The Intergenerational Transmission of Health in Early Childhood
AbstractThe prevalence and importance of children's physical health problems have been increasingly recognized in recent years. Physical health problems of children such as obesity, motor impairment and chronic diseases cause social costs. Further, they can lead directly to adult physical health problems, which cause additional social costs. This paper examines the intergenerational link and transmission of both maternal and paternal health on children's health in Germany. We investigate this issue using data from the German Socio-Economic Panel (SOEP), making particular use of the mother and child questionnaires. These data allow us to capture a broad set of health measures: anthropometric, self-rated health and "more objective" health measures. The results indicate significant relationships between parental and child health in the first and third year of life. In order to take into account the endogeneity of parental health, we estimate fixed effect models. Overall, we find, controlling for parental income, education and family composition, that parents who experience poor health have children with significantly poorer health. For example, the father's body mass index (BMI) is a predictor for their children's BMI. Mothers who consider their health as good, have also healthier children. --
Download InfoIf you experience problems downloading a file, check if you have the proper application to view it first. In case of further problems read the IDEAS help page. Note that these files are not on the IDEAS site. Please be patient as the files may be large.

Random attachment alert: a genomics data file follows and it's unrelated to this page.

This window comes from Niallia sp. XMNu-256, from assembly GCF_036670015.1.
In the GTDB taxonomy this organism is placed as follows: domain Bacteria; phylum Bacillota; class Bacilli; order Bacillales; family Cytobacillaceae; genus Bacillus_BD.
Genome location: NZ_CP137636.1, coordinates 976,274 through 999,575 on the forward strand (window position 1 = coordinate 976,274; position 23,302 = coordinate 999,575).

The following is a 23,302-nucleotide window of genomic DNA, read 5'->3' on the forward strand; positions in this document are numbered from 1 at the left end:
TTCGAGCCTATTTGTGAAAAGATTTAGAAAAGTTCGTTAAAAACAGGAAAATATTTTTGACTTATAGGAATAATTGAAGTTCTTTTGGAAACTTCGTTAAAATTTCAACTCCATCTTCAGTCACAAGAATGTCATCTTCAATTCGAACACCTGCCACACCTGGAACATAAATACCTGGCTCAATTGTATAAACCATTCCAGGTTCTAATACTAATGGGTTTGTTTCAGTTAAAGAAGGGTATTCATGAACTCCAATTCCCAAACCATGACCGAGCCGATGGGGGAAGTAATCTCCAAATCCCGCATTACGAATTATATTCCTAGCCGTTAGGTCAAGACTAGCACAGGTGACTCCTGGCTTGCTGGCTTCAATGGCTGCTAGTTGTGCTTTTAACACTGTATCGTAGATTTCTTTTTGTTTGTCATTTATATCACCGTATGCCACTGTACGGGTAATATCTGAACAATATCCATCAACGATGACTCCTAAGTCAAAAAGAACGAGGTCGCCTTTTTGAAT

Bibliographic InfoPaper provided by ZEW - Zentrum für Europäische Wirtschaftsforschung / Center for European Economic Research in its series ZEW Discussion Papers with number 08-073.
Date of creation: 2008
Date of revision:
Intergenerational transmission; child health; parental health; early childhood;
Find related papers by JEL classification:
- J13 - Labor and Demographic Economics - - Demographic Economics - - - Fertility; Family Planning; Child Care; Children; Youth
- I12 - Health, Education, and Welfare - - Health - - - Health Production
- I1 - Health, Education, and Welfare - - Health
This paper has been announced in the following NEP Reports:
- NEP-ALL-2009-01-03 (All new papers)
You can help add them by filling out this form.
CitEc Project, subscribe to its RSS feed for this item.
- Katja Coneus & C. Katharina Spieß, 2010. "Pollution Exposure and Infant Health: Evidence from Germany," SOEPpapers on Multidisciplinary Panel Data Research 312, DIW Berlin, The German Socio-Economic Panel (SOEP).
- Coneus, Katja & Spieß, Christa Katharina, 2010. "Pollution exposure and infant health: Evidence from Germany," ZEW Discussion Papers 10-079, ZEW - Zentrum für Europäische Wirtschaftsforschung / Center for European Economic Research.
- repec:hal:wpaper:halshs-00564898 is not listed on IDEAS
- Gregory Ponthiere, 2011.
"Mortality, Family and Lifestyles,"
Journal of Family and Economic Issues,
Springer, vol. 32(2), pages 175-190, June.
- Thomas Siedler & Jürgen Schupp & C. Katharina Spieß & Gert G. Wagner, 2008.
"The German Socio-Economic Panel as a Reference Data Set,"
SOEPpapers on Multidisciplinary Panel Data Research
150, DIW Berlin, The German Socio-Economic Panel (SOEP).
- Thomas Siedler & Jürgen Schupp & C. Katharina Spiess & Gert G. Wagner, 2008. "The German Socio-Economic Panel as Reference Data Set," Working Paper Series of the German Council for Social and Economic Data 48, German Council for Social and Economic Data (RatSWD).
For technical questions regarding this item, or to correct its authors, title, abstract, bibliographic or download information, contact: (ZBW - German National Library of Economics).
If references are entirely missing, you can add them using this form.